Street Furniture Death

December 11, 2009

Saturday. It had cracked on impact and the car had driven away. But the lamp-post stood, angled, grey and resolute, a soldier in a town that ignored it.

Saturday evening. From its wounded, brutalist, concrete core, long forgotten memories began to seep into the air like invisble vapour. Curious dogs approached, barking and snarling. Pedestrians walked close by and were visited by phantom memories of sun-blazed mornings, the rain-soaked windscreens of car crashes and of the tides of dark nights.

Sunday morning. It was all over. The lamp-post had split, fallen and shattered across the road.

Advertisements

Epicentric?

December 7, 2009

In the last 12 months I have spent a year away from the city of London whilst I traveled the world, and during that journey I was initially relieved to be gone. But after some time I began to experience a strange sensation. It wasn’t homesickness: I didn’t wish to return. But something about the place I had left seemed impossible to forget. As I explored other foreign cities London became the default comparison. Naturally, after nearly a decade of living in London, its street names and buildings, bus routes and tube lines, haunts and domains, had all forged a map in my mind forever.

I became aware that London emits a strange and captivating distress call: an ambient melancholic transmission. Not necessarily just to entice, but to hypnotise and draw in, like the Odyssean sirens. For thousands of years people have been compelled to London. Exactly why? Perhaps initially for the chase of riches, excitement, work and success. But, only then does the collusion begin: a process which takes years. I had felt this from far, far away. London is perhaps a dying star in its own cosmos: its gravitational pull luring passing objects into a tight orbit. It’s mantle formed from millenia of trodden grime and clay and the spectacular fires that have razed the city in the past now form its burning core.

Two months ago I returned, and I am immersed both physically and literally by London once more. As an introduction to a biographical quest, Merlin Coverley’s ‘Occult London’ served as an intriguing segue to the tome which is Peter Ackroyd’s ‘London: A Biography’, which I’m currently reading. I am also keenly following the developments of John Rogers and Nick Papadimitriou’s Ventures In Topography project on Resonance FM, and generally scrounging for appealing historical detail online. I am aware that this type of interest has become quite fashionable, but I don’t really care about that. I would argue its a cultural phenomenon of nostalgia created from the wealth of information online, but paradoxically, by a desire to reengage with our physical surroundings and explore them. Others can probably explain it better…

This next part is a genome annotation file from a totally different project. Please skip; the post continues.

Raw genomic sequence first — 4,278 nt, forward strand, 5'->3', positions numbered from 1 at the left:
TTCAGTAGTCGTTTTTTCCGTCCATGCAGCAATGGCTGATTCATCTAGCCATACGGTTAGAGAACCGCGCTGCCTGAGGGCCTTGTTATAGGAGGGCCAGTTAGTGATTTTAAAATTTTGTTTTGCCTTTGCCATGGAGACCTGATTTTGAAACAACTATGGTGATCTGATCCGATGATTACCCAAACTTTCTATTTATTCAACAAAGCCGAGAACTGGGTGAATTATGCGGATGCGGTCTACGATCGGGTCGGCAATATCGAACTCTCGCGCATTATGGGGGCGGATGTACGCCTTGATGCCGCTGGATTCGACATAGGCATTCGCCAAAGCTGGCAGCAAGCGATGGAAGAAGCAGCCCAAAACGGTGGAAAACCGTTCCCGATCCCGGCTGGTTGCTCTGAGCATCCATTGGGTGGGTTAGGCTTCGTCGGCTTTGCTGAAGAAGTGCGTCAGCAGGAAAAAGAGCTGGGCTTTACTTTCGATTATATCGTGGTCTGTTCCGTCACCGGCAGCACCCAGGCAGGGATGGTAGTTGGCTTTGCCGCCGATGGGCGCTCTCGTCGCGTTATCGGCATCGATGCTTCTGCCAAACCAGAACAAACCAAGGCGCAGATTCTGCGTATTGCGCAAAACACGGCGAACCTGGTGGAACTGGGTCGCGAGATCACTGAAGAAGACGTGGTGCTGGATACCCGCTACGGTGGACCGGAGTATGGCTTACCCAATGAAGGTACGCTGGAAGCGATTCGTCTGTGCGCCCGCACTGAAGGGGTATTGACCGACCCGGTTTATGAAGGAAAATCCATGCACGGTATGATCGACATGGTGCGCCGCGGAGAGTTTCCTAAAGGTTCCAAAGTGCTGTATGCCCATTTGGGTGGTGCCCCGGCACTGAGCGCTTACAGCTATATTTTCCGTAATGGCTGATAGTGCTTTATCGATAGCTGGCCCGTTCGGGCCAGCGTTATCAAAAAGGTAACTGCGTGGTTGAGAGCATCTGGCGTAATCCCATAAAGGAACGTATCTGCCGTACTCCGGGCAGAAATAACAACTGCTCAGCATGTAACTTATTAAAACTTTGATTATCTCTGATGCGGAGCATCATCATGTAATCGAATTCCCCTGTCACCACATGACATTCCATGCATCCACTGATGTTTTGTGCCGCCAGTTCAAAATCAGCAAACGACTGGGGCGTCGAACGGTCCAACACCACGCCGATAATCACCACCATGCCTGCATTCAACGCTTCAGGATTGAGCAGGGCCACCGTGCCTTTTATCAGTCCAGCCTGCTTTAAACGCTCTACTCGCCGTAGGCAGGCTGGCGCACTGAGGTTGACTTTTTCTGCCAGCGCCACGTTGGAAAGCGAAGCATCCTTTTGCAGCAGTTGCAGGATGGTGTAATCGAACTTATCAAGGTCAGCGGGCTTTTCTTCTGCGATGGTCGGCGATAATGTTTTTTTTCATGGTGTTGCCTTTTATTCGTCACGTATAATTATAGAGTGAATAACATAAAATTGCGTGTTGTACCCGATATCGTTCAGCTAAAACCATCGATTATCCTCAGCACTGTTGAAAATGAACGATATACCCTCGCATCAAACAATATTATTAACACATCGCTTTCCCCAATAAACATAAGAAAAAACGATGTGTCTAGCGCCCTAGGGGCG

I’d like this particular blog entry to serve as an introduction to a series of posts which explore London’s gravity and depth by weaving a thread through (post)modernity, esoterica, history and occultism. I have no idea how this will work exactly, but as my travels have taught me, if you want to learn something, you must go on a journey.


Auto Destructive Art Manifesto – 1960

December 7, 2009

Man in Regent Street is auto-destructive.

Rockets, nuclear weapons, are auto-destructive.

Auto-destructive art.
The drop drop dropping of HH bombs.
Not interested in ruins, (the picturesque).

Auto-destructive art re-enacts the obsession with destruction, the pummelling to which individuals and masses are subjected.
Auto-destructive art demonstrates man’s power to accelerate disintegrative processes of nature and to order them.
Auto-destructive art mirrors the compulsive perfectionism of arms manufacture—polishing to destruction point.
Auto-destructive art is the transformation of technology into public art.
The immense productive capacity, the chaos of capitalism and of Soviet communism, the co-existence of surplus and starvation; the increasing stockpiling of nuclear weapons—more than enough to destroy technological societies; the disintegrative effects of machinery and of life in vast built-up areas on the person…

Auto-destructive art is art which contains within itself an agent which automatically leads to its destruction within a period of time not to exceed twenty years. Other forms of auto-destructive art involve manual manipulation. There are forms of auto-destructive art where the artist has a tight control over the nature and timing of the disintegrative process,and there are other forms where the artist’s control is slight.

Materials and techniques used in creating auto-destructive art include: Acid, Adhesives,Ballistics, Canvas, Clay, Combustion, Compression, Concrete, Corrosion, Cybernetics, Drop, Elasticity, Electricity, Electrolysis, Electronics, Explosives, Feedback, Glass, Heat, Human energy, Ice, Jet, Light, Load, Mass-production, Metal, Motion picture, Natural forces, Nuclear energy, Paint, Paper, Photography, Plaster, Plastics, Pressure, Radiation, Sand, Solar energy, Sound, Steam, Stress, Terra-cotta, Vibration, Water, Welding, Wire, Wood.

Gustav Metzger, “Manifesto Auto-Destructive Art” (London, to March t960), in Metzger at AA (London: Destruction/Creation, 1965).